The World Today for December 31, 2021


A Frightful Old Year


Fear was the watchword of 2021.

People feared the coronavirus. In Africa, where the Omicron variant first appeared, United Nations officials continued to sound alarm bells about the lack of a coordinated international effort to vaccinate people and stop the spread of the virus. They warned that more variants could result.

As the public health crisis played out, citizens in countries around the world feared corrupt, overweening governments. In authoritarian states, those fears were well-founded. In democracies, things were more complicated.

In the wake of democratic movements that appeared successful but nonetheless failed to address significant problems, for example, leaders in Sudan, Tunisia and Myanmar circumvented the law to seize unilateral power, sparking violent clashes between security forces and pro-democracy protesters, the Washington Post wrote.

Those events might seem like faraway disasters to Western readers. But the continued rise of elected autocrats in formerly communist Eastern Europe and elsewhere in 2021, as National Public Radio explained, should underscore to many that civic freedoms are often the exception in much of the world.

Meanwhile, the democracies of Western Europe and the Western world in general failed to solve their differences over migration and the coronavirus in the last year, the Guardian reported. In Australia, for example, protesters against government-imposed restrictions clashed with police, setting fire to the Old Parliament House Thursday.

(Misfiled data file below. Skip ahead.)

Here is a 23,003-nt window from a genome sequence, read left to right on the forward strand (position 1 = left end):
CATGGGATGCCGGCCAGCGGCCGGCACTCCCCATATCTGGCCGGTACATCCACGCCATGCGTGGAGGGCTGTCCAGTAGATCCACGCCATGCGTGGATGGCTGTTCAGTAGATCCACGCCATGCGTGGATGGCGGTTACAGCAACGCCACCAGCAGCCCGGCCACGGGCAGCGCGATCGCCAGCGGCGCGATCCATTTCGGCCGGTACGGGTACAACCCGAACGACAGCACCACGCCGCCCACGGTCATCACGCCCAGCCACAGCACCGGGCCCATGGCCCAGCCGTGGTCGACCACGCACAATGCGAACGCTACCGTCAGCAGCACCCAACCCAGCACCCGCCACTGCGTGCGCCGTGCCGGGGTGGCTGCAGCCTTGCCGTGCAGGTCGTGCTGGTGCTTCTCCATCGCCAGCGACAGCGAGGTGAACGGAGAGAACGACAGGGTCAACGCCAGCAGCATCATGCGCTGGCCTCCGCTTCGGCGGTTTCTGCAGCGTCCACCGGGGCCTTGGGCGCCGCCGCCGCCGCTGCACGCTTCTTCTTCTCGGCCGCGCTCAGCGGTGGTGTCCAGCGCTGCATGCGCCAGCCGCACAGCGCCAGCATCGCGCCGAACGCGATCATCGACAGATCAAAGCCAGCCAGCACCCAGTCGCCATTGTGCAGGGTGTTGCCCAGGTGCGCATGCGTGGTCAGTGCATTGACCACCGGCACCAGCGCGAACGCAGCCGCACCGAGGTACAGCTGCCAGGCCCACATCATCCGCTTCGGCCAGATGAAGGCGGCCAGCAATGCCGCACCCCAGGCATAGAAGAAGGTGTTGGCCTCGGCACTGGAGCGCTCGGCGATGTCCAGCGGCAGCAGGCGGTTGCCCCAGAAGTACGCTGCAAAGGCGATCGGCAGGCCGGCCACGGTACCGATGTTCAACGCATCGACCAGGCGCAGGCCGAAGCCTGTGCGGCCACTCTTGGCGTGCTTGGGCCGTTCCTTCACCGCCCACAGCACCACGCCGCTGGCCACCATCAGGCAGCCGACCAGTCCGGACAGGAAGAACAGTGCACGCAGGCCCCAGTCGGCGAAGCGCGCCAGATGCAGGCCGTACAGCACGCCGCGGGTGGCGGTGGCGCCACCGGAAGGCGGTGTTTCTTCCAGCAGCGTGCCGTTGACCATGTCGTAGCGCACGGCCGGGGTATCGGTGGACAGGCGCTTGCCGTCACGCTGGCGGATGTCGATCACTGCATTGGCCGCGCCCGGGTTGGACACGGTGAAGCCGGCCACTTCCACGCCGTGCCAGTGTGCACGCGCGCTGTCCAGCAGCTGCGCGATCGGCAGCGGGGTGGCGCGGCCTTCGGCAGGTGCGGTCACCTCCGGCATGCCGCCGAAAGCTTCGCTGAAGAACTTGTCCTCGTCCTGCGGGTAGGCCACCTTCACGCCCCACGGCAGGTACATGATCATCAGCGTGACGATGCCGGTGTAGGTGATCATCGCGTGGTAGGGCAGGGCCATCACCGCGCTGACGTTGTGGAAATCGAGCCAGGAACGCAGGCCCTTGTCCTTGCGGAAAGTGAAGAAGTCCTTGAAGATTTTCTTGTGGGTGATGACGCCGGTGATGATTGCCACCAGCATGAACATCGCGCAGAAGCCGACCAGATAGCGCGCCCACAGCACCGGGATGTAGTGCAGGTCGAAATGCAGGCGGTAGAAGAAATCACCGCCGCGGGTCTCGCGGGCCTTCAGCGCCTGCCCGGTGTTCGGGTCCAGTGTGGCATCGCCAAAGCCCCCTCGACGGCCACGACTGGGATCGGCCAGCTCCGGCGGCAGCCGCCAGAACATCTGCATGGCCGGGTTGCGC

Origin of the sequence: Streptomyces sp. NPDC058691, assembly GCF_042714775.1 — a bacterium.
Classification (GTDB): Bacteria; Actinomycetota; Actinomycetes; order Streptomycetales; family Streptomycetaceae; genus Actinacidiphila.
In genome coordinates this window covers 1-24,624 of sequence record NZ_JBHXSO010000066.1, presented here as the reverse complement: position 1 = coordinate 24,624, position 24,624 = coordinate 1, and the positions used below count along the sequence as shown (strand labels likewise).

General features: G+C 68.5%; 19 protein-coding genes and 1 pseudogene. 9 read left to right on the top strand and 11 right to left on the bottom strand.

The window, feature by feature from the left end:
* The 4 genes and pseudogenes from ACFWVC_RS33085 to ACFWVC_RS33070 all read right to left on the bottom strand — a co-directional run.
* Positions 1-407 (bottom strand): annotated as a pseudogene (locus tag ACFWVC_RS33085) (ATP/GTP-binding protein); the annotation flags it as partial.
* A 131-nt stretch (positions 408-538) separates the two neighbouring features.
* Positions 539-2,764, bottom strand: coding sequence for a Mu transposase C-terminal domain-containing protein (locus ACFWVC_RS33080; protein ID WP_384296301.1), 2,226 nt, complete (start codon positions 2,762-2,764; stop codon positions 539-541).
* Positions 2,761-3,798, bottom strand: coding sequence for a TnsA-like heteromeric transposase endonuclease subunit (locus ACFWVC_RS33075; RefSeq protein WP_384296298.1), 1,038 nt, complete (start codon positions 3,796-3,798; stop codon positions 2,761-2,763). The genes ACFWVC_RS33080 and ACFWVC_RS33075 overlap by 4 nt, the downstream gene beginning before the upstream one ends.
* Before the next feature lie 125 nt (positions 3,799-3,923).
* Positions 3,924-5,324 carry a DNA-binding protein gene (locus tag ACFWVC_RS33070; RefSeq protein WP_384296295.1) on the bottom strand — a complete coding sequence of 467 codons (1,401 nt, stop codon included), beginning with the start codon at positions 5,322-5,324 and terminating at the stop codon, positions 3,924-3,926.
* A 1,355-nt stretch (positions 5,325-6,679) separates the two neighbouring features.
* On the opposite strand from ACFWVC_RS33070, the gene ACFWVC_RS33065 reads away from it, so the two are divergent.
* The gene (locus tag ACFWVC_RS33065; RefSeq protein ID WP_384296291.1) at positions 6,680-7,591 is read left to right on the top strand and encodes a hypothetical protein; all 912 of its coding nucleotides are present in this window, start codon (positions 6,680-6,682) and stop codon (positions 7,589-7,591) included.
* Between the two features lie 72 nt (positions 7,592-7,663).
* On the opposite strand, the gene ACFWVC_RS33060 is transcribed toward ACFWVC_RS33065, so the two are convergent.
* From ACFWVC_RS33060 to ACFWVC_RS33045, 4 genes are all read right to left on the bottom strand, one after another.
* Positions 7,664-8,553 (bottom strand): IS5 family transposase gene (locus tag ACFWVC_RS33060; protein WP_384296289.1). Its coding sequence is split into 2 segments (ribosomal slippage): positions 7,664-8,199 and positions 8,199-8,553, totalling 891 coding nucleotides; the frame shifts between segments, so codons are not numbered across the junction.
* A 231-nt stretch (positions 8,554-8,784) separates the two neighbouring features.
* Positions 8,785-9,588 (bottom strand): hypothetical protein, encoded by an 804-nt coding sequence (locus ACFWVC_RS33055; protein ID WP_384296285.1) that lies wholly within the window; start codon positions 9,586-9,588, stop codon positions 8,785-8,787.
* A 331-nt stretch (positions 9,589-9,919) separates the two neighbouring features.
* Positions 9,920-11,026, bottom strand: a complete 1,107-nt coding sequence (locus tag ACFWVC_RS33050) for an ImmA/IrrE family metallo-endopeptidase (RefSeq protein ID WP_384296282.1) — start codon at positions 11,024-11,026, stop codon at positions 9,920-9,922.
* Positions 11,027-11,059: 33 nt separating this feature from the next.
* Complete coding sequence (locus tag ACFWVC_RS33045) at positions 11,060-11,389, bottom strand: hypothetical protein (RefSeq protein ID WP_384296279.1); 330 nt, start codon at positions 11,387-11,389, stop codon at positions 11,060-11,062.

In Latin America, many voters decided that they desired democracy but would reject unfettered free-market capitalism that has not lived up to its promise of delivering broad-based prosperity, Al Jazeera wrote. From Chile to Honduras, citizens opted for leftist politicians over more conservative candidates.

Some of those issues came to head in China, where 13 million people in the city of Xi’an were on the world’s strictest lockdown at the end of the year due to an outbreak of Covid-19, reported the Times of India. Meanwhile, Chinese officials continued their crackdown on the Muslim Uyghur community in Xinjiang and pro-democracy advocates in Hong Kong while the country’s real estate market struggled to stabilize.

To be sure, other geopolitical issues shifted majorly in 2021. The US reduced its footprint in the Middle East and Afghanistan, eliciting the possibilities of new developments in those regions in the new year, the Middle East Institute predicted, for example.

Last but not least, climate change-related disasters in 2021 were gravely damaging, Reuters added. The worst disasters, like Cyclone Yaas in India and Bangladesh, cost billions and displaced more than 1 million people.

The optimistic view is that many of the world’s problems appear self-inflicted and preventable. The cynical counterpoint is that knowledge doesn’t necessarily translate into action.

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